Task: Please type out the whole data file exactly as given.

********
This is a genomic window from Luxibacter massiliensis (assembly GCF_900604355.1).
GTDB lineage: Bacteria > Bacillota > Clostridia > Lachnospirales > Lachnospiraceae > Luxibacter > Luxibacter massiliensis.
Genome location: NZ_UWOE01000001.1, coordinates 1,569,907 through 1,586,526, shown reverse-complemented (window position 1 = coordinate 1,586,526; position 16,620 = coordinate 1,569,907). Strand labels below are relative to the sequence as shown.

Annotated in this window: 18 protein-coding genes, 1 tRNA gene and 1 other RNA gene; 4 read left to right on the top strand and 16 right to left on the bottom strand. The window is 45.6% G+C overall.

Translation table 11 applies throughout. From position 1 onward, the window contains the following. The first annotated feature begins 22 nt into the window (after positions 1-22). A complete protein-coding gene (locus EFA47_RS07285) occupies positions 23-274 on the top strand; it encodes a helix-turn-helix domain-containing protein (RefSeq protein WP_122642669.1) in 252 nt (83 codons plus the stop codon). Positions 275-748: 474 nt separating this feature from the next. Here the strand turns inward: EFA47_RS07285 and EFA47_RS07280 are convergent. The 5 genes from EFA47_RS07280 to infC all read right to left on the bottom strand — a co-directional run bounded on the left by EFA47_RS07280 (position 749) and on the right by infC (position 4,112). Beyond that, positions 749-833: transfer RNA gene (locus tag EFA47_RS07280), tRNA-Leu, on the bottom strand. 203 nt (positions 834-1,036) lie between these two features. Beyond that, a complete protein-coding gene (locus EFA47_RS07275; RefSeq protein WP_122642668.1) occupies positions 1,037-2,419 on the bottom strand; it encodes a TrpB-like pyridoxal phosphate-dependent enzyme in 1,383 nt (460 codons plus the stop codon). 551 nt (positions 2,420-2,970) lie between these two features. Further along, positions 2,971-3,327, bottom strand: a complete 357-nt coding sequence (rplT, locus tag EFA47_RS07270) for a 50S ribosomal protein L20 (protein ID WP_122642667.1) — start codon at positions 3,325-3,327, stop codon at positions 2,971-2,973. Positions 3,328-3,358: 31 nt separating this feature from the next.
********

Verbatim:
This is a genomic window from Luxibacter massiliensis (assembly GCF_900604355.1).
GTDB lineage: Bacteria > Bacillota > Clostridia > Lachnospirales > Lachnospiraceae > Luxibacter > Luxibacter massiliensis.
Genome location: NZ_UWOE01000001.1, coordinates 1,569,907 through 1,586,526, shown reverse-complemented (window position 1 = coordinate 1,586,526; position 16,620 = coordinate 1,569,907). Strand labels below are relative to the sequence as shown.

Annotated in this window: 18 protein-coding genes, 1 tRNA gene and 1 other RNA gene; 4 read left to right on the top strand and 16 right to left on the bottom strand. The window is 45.6% G+C overall.

Translation table 11 applies throughout. From position 1 onward, the window contains the following. The first annotated feature begins 22 nt into the window (after positions 1-22). A complete protein-coding gene (locus EFA47_RS07285) occupies positions 23-274 on the top strand; it encodes a helix-turn-helix domain-containing protein (RefSeq protein WP_122642669.1) in 252 nt (83 codons plus the stop codon). Positions 275-748: 474 nt separating this feature from the next. Here the strand turns inward: EFA47_RS07285 and EFA47_RS07280 are convergent. The 5 genes from EFA47_RS07280 to infC all read right to left on the bottom strand — a co-directional run bounded on the left by EFA47_RS07280 (position 749) and on the right by infC (position 4,112). Beyond that, positions 749-833: transfer RNA gene (locus tag EFA47_RS07280), tRNA-Leu, on the bottom strand. 203 nt (positions 834-1,036) lie between these two features. Beyond that, a complete protein-coding gene (locus EFA47_RS07275; RefSeq protein WP_122642668.1) occupies positions 1,037-2,419 on the bottom strand; it encodes a TrpB-like pyridoxal phosphate-dependent enzyme in 1,383 nt (460 codons plus the stop codon). 551 nt (positions 2,420-2,970) lie between these two features. Further along, positions 2,971-3,327, bottom strand: a complete 357-nt coding sequence (rplT, locus tag EFA47_RS07270) for a 50S ribosomal protein L20 (protein ID WP_122642667.1) — start codon at positions 3,325-3,327, stop codon at positions 2,971-2,973. Positions 3,328-3,358: 31 nt separating this feature from the next.